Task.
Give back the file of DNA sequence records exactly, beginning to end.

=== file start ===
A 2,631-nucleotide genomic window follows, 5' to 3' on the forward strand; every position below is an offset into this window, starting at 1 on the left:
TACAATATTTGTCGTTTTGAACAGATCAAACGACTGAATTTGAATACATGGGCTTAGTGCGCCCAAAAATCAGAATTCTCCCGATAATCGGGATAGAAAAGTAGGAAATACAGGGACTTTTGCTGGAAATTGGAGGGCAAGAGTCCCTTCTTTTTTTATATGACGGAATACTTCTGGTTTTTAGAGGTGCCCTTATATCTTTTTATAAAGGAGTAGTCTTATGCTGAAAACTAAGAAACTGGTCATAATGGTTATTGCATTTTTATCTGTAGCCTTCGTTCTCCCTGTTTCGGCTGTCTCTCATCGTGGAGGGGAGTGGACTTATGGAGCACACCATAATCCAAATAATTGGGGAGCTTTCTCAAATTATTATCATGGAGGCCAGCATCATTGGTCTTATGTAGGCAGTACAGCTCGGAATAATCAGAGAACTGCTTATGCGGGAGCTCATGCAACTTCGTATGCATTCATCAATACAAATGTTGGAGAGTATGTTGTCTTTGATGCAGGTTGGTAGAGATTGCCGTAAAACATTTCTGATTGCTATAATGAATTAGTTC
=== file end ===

A 2,631-nucleotide genomic window follows, 5' to 3' on the forward strand; every position below is an offset into this window, starting at 1 on the left:
TACAATATTTGTCGTTTTGAACAGATCAAACGACTGAATTTGAATACATGGGCTTAGTGCGCCCAAAAATCAGAATTCTCCCGATAATCGGGATAGAAAAGTAGGAAATACAGGGACTTTTGCTGGAAATTGGAGGGCAAGAGTCCCTTCTTTTTTTATATGACGGAATACTTCTGGTTTTTAGAGGTGCCCTTATATCTTTTTATAAAGGAGTAGTCTTATGCTGAAAACTAAGAAACTGGTCATAATGGTTATTGCATTTTTATCTGTAGCCTTCGTTCTCCCTGTTTCGGCTGTCTCTCATCGTGGAGGGGAGTGGACTTATGGAGCACACCATAATCCAAATAATTGGGGAGCTTTCTCAAATTATTATCATGGAGGCCAGCATCATTGGTCTTATGTAGGCAGTACAGCTCGGAATAATCAGAGAACTGCTTATGCGGGAGCTCATGCAACTTCGTATGCATTCATCAATACAAATGTTGGAGAGTATGTTGTCTTTGATGCAGGTTGGTAGAGATTGCCGTAAAACATTTCTGATTGCTATAATGAATTAGTTC